Two major fallacies continuously infect Western analyses about China’s perspective on Russia’s war in Ukraine:
- that China supports Russia, and
- that the West cannot afford to waste resources on helping Ukraine when the real long-term threat is China.
The first fallacy leads to a standoffish approach to China concerning Ukraine when we should instead be seeking to enlist China in support of Ukraine’s sovereignty and economic development, while disincentivizing any temptations to take Russia’s view on the conflict.
The second fallacy implies we should diminish Western support for Ukraine — something that would only serve to encourage China in its ambitions to take Taiwan, and thus increase the costs to the West in any future conflict there.
Why do we fall into these traps? Because we look at Chinese actions or inactions through the perspective of our own wishes and fears, rather than China’s. The starting point for thinking about China’s policy concerning Russia’s war against Ukraine is Chinese interests. These are complex and do not fit neatly within the dividing lines of Western policy thinking.
Most importantly, China believes it is a rising power that will achieve a globally dominant position within the next several decades. It does not need to act in haste, because time is on its side. It does not need to act in fear, because its power is growing while the rest of the world’s strength diminishes. It does not need to court others, because others will be attracted to China’s growing power regardless of its actions. It deeply believes that Taiwan is a part of China — recognized by the rest of the world through the One China policy — and it is only a matter of time before Taiwan is under Beijing’s control, as is already the case with Hong Kong.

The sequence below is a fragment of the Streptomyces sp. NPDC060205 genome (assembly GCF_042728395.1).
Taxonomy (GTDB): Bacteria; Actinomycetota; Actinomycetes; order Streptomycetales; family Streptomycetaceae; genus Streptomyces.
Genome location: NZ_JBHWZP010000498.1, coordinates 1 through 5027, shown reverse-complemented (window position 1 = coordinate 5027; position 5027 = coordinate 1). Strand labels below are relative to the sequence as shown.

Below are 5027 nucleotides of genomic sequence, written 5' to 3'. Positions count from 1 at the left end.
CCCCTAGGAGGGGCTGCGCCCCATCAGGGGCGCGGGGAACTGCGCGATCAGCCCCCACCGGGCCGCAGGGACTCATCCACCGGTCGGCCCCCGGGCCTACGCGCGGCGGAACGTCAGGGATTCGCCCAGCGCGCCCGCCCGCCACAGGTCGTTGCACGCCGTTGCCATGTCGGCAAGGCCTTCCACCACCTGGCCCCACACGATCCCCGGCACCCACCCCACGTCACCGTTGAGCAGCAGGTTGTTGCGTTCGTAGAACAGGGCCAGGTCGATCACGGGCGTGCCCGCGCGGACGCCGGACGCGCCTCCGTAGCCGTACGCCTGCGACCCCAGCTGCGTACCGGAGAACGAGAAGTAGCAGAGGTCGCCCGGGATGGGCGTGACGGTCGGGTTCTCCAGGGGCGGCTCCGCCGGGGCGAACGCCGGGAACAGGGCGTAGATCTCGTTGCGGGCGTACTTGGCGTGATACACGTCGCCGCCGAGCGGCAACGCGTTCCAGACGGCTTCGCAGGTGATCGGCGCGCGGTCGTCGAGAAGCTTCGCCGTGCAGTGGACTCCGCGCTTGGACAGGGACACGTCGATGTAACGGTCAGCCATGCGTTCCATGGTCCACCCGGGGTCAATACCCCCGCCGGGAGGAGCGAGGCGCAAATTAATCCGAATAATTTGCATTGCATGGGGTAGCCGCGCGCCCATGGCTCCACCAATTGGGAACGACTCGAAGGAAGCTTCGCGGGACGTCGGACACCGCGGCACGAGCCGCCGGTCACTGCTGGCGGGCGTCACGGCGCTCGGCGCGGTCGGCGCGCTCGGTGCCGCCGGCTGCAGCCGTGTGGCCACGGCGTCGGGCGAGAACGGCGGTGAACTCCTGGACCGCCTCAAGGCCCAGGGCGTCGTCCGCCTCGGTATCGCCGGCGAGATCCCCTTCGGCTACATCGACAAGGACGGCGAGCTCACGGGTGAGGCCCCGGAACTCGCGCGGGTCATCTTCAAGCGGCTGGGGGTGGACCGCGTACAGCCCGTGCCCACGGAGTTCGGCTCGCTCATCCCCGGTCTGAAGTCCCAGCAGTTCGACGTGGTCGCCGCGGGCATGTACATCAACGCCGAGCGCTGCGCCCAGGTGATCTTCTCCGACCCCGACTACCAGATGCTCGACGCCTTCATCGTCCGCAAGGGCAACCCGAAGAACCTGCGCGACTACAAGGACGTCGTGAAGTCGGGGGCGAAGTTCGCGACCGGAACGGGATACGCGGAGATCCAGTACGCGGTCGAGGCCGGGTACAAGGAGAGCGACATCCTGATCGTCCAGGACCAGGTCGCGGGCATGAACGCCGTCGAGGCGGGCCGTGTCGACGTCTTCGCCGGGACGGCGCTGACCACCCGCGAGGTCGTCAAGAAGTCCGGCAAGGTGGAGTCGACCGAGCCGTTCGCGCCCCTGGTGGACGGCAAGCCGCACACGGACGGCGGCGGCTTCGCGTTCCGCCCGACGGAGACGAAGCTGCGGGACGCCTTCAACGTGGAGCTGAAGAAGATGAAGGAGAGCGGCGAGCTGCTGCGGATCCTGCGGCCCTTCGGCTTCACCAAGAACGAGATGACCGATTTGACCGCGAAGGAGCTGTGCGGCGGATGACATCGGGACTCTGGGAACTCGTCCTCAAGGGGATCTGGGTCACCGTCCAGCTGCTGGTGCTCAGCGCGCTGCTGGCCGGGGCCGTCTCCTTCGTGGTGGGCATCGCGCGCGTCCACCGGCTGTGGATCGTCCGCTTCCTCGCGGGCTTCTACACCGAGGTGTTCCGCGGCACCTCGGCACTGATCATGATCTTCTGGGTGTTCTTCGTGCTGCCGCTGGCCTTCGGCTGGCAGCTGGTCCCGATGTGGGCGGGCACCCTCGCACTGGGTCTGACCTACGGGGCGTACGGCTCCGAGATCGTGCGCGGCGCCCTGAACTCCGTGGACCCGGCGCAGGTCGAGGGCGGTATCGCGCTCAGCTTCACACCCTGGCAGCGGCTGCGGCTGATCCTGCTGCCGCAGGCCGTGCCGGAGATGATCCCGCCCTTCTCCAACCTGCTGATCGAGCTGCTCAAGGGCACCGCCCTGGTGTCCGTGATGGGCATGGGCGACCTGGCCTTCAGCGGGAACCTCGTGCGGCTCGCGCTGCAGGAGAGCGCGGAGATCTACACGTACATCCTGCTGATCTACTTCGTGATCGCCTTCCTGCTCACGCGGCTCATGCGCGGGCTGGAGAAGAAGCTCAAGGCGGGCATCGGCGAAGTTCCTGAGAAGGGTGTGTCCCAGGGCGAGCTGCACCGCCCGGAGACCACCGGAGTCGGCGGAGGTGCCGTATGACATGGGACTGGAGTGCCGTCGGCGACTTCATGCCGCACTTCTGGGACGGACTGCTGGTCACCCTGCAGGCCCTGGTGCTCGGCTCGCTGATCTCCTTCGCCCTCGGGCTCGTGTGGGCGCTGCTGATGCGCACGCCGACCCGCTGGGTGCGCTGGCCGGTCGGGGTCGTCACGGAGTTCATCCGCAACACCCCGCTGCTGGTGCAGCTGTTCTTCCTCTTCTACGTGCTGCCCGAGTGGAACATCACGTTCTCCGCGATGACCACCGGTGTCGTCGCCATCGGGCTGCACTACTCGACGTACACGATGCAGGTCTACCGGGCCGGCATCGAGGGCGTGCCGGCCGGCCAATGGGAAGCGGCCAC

This could not have been more clearly on display than in President Xi’s visit to Moscow in March. It was clear from the speeches as well as the body language that China views Russia as a dependent and inferior partner. It does not need anything from Russia that it cannot buy with cash, which Russia desperately needs. Yet Russia also craves at least the appearance of greater political and military support from China, which China has no interest in giving. Indeed, holding back actually gives China leverage in negotiating better deals with Russia.
Part of this Chinese thinking is not only transactional but about values. China does not respect Russia, because the Kremlin does not take care of the Russian people or the Russian state. China cares deeply about its people — not as individuals, but as a society. It strives to lift them out of poverty, improve education, infrastructure, health care, the environment, and security. It invests to become the leader in global technology innovation. China is serious about its society, even if it oppresses individuals who fight for freedom and democracy against direct government control. Russia does not invest in its own society at all, and China sees this decline and believes it works to China’s advantage.
A further element in Chinese policy is in shaping global opinion about its ambitions to absorb Taiwan. China assiduously defends state sovereignty and territorial integrity because this aligns with its position that Taiwan rightfully belongs to the government in Beijing. Most countries accept this through their One China policies. China vigorously pushes other nations in the world to recognize the government in Beijing and not Taipei. Supporting Russia in denying sovereignty and territorial integrity to Ukraine — which Russia had previously recognized as an independent state, within its agreed borders — would be antithetical to Chinese interests.
China wants to see Western global economic and political leadership diminished. Russia’s all-out invasion of Ukraine has produced the opposite effect: The West is more united and active than it would have been if Russia had not invaded Ukraine on February 24, 2022.